As a registered conscientious objector during the Korean Conflict, his lifelong goal was always to be faithful to God's command to love one another and receive Jesus' blessing that the "peacemakers shall be called the sons of God" (Matthew 5:9)
I remember one day, close to a decade ago, when my Grandpa asked me to drive him to Ohio for a meeting. Without any real idea of why we were going, I agreed, and early one Saturday morning we set off for rural Ohio. About 3 hours later we pulled into a small church parking lot and walked into a sanctuary filled with about 30 men my grandpa's age. Grandpa was a man of few words, and until that day I never knew that he was a part of a group of volunteer boys who took livestock over the Atlantic Ocean in 1945 to give to those starving in war-torn Europe. At this meeting, which I now realized was a reunion, I had the privilege of hearing my Grandpa speak of the power of giving your talents, whatever those may be, to those in needs. Even if you are a farm boy from Ohio, you have something to give. He also spoke of the beauty of new experiences and seeing the world outside your comfort zone. Each sentence was colored with his desire to serve and his sense of adventure.
Though he was a man of few words, his life was a living example of generosity and adventure and that legacy has had, and will continue to have, a profound effect on my life. My grandpa taught me to give of my talents and resources. My career path is built on this foundation and I think of my grandpa often as I work to serve those in need. My grandpa also taught me to color my life with adventure. I hope one day I will be able to share my adventures with the next generation the way he shared them with me.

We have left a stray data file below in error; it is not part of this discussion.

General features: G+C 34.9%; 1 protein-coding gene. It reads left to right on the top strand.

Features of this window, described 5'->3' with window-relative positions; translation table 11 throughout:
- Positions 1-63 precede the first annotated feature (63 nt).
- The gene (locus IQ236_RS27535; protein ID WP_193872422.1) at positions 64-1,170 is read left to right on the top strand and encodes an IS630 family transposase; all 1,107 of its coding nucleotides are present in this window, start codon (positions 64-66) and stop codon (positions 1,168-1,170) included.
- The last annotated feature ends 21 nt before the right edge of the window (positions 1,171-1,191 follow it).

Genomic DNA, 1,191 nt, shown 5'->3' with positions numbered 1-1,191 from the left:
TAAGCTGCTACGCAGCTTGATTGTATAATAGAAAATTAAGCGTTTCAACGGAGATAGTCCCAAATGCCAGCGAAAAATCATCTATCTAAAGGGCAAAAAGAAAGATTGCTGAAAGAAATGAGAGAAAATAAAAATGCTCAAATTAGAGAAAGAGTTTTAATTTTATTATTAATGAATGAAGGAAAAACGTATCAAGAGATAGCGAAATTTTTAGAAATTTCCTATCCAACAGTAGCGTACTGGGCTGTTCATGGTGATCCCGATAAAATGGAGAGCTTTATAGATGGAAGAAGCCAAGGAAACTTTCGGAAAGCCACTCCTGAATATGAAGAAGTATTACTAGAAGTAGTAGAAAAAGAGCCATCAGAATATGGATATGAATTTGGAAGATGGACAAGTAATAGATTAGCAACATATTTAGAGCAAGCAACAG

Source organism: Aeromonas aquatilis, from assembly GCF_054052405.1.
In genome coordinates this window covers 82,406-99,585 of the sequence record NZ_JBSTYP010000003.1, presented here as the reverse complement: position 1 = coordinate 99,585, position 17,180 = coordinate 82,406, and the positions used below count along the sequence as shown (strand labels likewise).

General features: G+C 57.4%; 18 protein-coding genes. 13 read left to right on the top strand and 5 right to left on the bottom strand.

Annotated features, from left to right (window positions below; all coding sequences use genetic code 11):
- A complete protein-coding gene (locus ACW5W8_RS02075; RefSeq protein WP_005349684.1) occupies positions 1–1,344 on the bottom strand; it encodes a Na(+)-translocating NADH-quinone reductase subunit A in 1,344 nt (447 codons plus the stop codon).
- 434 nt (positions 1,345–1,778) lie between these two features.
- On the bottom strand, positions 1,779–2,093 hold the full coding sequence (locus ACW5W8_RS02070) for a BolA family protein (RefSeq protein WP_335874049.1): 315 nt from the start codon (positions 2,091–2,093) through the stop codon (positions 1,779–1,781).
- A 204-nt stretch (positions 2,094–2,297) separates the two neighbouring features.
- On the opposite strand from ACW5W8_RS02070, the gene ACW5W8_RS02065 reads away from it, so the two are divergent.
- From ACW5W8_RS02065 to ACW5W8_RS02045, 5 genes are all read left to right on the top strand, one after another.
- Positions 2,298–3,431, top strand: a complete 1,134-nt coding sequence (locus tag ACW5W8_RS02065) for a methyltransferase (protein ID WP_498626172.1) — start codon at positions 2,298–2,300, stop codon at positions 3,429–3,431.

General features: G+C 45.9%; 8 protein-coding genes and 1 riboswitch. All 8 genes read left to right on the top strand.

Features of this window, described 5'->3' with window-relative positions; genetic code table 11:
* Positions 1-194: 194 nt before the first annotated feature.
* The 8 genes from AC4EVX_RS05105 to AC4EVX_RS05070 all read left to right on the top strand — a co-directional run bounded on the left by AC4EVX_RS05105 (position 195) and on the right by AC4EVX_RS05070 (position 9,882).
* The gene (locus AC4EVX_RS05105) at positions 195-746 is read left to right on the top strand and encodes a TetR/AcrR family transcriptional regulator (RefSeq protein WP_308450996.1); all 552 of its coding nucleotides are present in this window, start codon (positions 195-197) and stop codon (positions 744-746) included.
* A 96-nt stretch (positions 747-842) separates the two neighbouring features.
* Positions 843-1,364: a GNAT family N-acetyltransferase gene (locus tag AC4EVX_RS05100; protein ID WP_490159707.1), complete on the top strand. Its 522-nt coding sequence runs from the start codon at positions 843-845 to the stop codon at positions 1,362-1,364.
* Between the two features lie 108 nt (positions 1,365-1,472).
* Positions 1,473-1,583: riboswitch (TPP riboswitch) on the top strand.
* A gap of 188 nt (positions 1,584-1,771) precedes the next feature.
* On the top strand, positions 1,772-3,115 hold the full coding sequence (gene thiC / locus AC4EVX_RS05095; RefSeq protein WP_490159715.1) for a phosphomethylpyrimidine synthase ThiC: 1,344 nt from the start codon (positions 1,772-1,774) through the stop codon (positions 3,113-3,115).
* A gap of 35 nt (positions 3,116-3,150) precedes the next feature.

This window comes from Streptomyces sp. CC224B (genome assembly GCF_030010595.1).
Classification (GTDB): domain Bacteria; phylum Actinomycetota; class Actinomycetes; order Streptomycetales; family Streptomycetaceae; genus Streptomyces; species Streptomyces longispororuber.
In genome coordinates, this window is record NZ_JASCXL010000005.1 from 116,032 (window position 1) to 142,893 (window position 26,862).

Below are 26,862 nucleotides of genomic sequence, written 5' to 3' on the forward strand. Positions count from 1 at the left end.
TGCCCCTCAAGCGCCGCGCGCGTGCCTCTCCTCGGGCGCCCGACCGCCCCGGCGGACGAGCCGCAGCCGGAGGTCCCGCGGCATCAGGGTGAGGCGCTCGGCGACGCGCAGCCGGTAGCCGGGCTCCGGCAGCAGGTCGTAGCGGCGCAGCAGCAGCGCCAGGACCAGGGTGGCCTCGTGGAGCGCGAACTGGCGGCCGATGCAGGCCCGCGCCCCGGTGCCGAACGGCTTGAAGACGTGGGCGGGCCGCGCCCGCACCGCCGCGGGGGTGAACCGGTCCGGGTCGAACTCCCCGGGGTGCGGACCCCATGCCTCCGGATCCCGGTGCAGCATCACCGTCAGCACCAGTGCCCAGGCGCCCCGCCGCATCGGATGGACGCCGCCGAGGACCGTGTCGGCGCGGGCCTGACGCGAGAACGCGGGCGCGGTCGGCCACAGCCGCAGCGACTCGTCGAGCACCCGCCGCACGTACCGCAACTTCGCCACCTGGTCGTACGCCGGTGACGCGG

The most meaningful lesson we learned from Grandpa was not one he ever talked about or lectured about or even intended to teach, but rather one learned through observation. While watching Grandpa care for Grandma over the years as her health declined, we learned what it meant, and what it looked like, to selflessly care for your loved ones.
Grandpa demonstrated humility and servanthood, going above and beyond making sure that not only Grandma's needs were met but that she was comfortable, happy, and was able to partake in the things she enjoyed most. He was unwavering in his dedication, constant in his companionship, gentle in his care.
Not once did he utter a word of complaint or hint at his own discomfort or personal sacrifice. We will forever remember his steady presence at her side as a beautiful example of unconditional love.
When I think about my Grandpa, I think a lot about all of the many things he built with me. These weren’t things like models, crafts or birdhouses - these were things like pallets to protect a storage room from water or turning a garage into an addition to add living space.